“Because they spend time in hospitals and medical settings, nursing students have a deep understanding of the pandemic and awareness of the impact of COVID,” Straughn said. “So the opportunity to be involved with that is pretty cool – not just standing on the side trying not to get the virus but actually being involved in prevention and mitigations.”

To comply with NCAA guidelines, ACU student-athletes had to be tested for COVID-19 multiple times each week during their season. Students in the Master of Athletic Training program, much like the nursing students, stepped up to help meet the need for testing procedures.

“We did training for them to learn how to swab and how to preserve samples,” said Cory Driskell, associate director of athletics for sports performance. “They were a little nervous at the beginning about sticking the swab so far up the nasal passage, but it was a chance to learn a new skill, and the students are always eager to learn something new in their profession.”

Samples from both the student-athlete testing and the employee and student clinics on campus were transported to the TTUHSC laboratory for analysis as part of a research study conducted by Dr. Emily Bailey, assistant professor in the Department of Public Health in Tech’s Graduate School of Biomedical Sciences. Four biology and biochemistry majors from ACU served as interns and helped process the samples, including extraction – purifying RNA from the original sample – as well as the real-time polymerase chain reaction and interpretation of the results.

“I have a passion to go into the medical workforce and help fight COVID in some way, but as an undergraduate, that’s hard to do. When I found this opportunity, it was awesome to be able to contribute in a productive way,” said Aleksander Cook, who graduated in May and plans to attend medical school at Sam Houston State University. “It also really helped me in a lab setting. Anytime you’re in a lab, you have to be precise, but when working on a test that decides whether someone is having to quarantine for two weeks, there’s a lot of precision and care involved.”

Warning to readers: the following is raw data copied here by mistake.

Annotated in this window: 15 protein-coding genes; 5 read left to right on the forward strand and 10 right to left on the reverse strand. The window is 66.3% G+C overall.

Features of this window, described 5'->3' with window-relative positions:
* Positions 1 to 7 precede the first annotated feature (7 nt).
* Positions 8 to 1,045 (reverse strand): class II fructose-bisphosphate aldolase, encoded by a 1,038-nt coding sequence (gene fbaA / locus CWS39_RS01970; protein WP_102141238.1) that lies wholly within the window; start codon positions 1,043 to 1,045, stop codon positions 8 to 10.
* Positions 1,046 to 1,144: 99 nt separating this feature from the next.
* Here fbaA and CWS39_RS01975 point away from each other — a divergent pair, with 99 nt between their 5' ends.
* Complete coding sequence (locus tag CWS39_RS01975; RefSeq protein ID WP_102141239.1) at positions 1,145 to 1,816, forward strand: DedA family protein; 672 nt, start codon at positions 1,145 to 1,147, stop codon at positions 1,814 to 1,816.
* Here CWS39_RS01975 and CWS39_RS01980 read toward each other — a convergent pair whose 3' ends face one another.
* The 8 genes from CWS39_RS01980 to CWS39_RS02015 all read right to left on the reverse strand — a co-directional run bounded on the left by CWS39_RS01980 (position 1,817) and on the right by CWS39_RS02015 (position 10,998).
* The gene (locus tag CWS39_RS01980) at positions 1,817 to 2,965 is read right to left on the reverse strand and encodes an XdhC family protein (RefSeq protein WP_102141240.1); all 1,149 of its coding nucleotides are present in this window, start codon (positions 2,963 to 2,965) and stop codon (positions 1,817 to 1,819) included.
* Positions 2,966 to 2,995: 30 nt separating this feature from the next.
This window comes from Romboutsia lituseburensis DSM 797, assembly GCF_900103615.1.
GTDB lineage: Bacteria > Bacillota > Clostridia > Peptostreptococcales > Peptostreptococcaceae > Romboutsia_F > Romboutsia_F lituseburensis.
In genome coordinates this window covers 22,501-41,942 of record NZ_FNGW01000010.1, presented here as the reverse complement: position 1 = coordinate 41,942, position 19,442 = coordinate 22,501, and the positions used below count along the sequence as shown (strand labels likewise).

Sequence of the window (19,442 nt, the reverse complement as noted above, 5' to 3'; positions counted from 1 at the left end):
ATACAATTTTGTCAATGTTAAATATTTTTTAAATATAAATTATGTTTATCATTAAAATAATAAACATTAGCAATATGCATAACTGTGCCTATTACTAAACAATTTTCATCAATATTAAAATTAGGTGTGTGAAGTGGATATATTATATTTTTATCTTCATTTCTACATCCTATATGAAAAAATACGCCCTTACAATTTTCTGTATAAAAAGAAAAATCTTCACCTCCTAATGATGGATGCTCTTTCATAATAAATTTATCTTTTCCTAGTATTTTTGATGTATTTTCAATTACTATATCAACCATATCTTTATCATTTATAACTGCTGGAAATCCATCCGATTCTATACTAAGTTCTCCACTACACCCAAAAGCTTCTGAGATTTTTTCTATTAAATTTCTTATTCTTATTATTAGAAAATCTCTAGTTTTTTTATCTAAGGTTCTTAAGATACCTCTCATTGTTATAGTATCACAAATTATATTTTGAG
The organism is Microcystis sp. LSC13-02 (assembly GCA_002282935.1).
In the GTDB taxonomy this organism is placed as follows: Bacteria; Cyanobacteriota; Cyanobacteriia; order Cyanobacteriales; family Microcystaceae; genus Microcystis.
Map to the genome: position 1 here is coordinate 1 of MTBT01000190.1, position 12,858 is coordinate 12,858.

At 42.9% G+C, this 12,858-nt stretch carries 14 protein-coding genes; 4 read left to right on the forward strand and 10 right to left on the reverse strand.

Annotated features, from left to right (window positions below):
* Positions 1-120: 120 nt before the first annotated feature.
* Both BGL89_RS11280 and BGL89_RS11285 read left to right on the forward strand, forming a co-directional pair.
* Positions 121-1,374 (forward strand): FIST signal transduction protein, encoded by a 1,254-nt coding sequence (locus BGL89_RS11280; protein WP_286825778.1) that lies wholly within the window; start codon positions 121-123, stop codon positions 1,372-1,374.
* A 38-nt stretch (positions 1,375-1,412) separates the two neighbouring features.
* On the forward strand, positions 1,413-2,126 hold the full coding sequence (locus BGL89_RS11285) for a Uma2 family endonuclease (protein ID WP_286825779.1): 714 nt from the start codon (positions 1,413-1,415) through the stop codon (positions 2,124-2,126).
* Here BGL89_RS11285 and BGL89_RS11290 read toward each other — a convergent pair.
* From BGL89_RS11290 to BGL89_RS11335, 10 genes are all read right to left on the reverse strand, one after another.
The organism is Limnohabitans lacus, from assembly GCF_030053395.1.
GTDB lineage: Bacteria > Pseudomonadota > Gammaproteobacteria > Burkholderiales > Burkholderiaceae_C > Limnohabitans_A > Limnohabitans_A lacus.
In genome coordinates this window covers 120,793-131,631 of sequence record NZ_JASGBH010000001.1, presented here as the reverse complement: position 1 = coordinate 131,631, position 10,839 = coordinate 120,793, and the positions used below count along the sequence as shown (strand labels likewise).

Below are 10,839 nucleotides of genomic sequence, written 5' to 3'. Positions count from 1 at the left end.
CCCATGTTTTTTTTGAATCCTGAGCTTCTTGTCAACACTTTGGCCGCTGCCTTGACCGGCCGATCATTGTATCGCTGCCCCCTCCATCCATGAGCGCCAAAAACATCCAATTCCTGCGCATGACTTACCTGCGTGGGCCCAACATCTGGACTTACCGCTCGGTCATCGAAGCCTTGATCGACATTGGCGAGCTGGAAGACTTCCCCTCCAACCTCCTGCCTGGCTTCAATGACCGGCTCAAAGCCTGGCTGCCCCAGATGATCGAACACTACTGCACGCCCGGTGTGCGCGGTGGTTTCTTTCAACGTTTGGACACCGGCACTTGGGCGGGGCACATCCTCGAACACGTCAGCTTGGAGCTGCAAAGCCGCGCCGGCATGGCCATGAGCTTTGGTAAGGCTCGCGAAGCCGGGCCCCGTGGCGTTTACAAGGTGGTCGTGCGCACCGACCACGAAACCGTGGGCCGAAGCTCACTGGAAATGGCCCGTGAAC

The research examined the prevalence of SARS-CoV-2 on ACU’s campus from August 2020 through the end of the school year. The four Abilene Christian undergraduate students joined two TTUHSC students from its Master of Public Health program in assisting Bailey in the project.

“These students have learned molecular techniques and skills that they can use for other research or in interpreting scientific data that they may encounter later in their careers,” Bailey said. “Real-time PCR is the gold standard method for the detection of SARS-CoV-2, as it is the most sensitive test currently available, and these students have mastered this skill over the last nine months. They have been very motivated and have worked well together. Our lab processed more than 6,000 samples from ACU, and these students supported the molecular work at each step.”